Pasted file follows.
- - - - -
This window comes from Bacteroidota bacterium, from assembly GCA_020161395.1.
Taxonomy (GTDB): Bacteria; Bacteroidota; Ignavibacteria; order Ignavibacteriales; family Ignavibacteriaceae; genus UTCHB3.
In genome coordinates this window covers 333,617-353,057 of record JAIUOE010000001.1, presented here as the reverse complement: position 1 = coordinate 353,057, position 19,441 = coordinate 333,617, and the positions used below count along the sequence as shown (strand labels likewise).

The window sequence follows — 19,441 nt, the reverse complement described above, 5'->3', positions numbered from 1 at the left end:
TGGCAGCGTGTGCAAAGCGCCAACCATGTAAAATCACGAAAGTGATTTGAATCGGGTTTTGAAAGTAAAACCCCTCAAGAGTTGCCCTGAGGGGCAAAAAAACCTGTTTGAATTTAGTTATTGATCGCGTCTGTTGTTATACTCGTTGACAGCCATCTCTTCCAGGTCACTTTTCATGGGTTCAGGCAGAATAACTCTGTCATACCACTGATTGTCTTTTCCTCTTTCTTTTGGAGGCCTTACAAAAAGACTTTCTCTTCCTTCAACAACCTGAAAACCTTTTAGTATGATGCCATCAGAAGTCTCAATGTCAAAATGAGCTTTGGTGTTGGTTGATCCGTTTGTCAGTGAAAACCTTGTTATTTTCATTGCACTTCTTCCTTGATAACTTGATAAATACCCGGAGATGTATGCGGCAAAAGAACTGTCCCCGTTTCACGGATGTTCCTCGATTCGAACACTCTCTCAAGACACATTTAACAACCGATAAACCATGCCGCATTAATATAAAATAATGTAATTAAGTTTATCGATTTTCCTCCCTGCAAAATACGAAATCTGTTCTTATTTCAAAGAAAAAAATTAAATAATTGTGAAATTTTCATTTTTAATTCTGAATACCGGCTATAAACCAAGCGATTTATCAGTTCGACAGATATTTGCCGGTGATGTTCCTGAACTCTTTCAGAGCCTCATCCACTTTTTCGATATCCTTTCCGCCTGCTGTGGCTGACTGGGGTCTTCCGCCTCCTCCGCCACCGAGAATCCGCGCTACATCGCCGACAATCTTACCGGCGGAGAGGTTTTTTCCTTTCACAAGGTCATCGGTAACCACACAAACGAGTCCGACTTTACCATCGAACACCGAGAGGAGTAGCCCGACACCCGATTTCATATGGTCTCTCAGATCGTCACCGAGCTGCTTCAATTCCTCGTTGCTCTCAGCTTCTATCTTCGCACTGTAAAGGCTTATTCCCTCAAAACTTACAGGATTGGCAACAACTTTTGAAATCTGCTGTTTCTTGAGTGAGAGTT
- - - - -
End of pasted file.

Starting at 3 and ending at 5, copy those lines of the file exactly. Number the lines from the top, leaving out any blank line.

In genome coordinates this window covers 333,617-353,057 of record JAIUOE010000001.1, presented here as the reverse complement: position 1 = coordinate 353,057, position 19,441 = coordinate 333,617, and the positions used below count along the sequence as shown (strand labels likewise).

The window sequence follows — 19,441 nt, the reverse complement described above, 5'->3', positions numbered from 1 at the left end:
TGGCAGCGTGTGCAAAGCGCCAACCATGTAAAATCACGAAAGTGATTTGAATCGGGTTTTGAAAGTAAAACCCCTCAAGAGTTGCCCTGAGGGGCAAAAAAACCTGTTTGAATTTAGTTATTGATCGCGTCTGTTGTTATACTCGTTGACAGCCATCTCTTCCAGGTCACTTTTCATGGGTTCAGGCAGAATAACTCTGTCATACCACTGATTGTCTTTTCCTCTTTCTTTTGGAGGCCTTACAAAAAGACTTTCTCTTCCTTCAACAACCTGAAAACCTTTTAGTATGATGCCATCAGAAGTCTCAATGTCAAAATGAGCTTTGGTGTTGGTTGATCCGTTTGTCAGTGAAAACCTTGTTATTTTCATTGCACTTCTTCCTTGATAACTTGATAAATACCCGGAGATGTATGCGGCAAAAGAACTGTCCCCGTTTCACGGATGTTCCTCGATTCGAACACTCTCTCAAGACACATTTAACAACCGATAAACCATGCCGCATTAATATAAAATAATGTAATTAAGTTTATCGATTTTCCTCCCTGCAAAATACGAAATCTGTTCTTATTTCAAAGAAAAAAATTAAATAATTGTGAAATTTTCATTTTTAATTCTGAATACCGGCTATAAACCAAGCGATTTATCAGTTCGACAGATATTTGCCGGTGATGTTCCTGAACTCTTTCAGAGCCTCATCCACTTTTTCGATATCCTTTCCGCCTGCTGTGGCTGACTGGGGTCTTCCGCCTCCTCCGCCACCGAGAATCCGCGCTACATCGCCGACAATCTTACCGGCGGAGAGGTTTTTTCCTTTCACAAGGTCATCGGTAACCACACAAACGAGTCCGACTTTACCATCGAACACCGAGAGGAGTAGCCCGACACCCGATTTCATATGGTCTCTCAGATCGTCACCGAGCTGCTTCAATTCCTCGTTGCTCTCAGCTTCTATCTTCGCACTGTAAAGGCTTATTCCCTCAAAACTTACAGGATTGGCAACAACTTTTGAAATCTGCTGTTTCTTGAGTGAGAGTT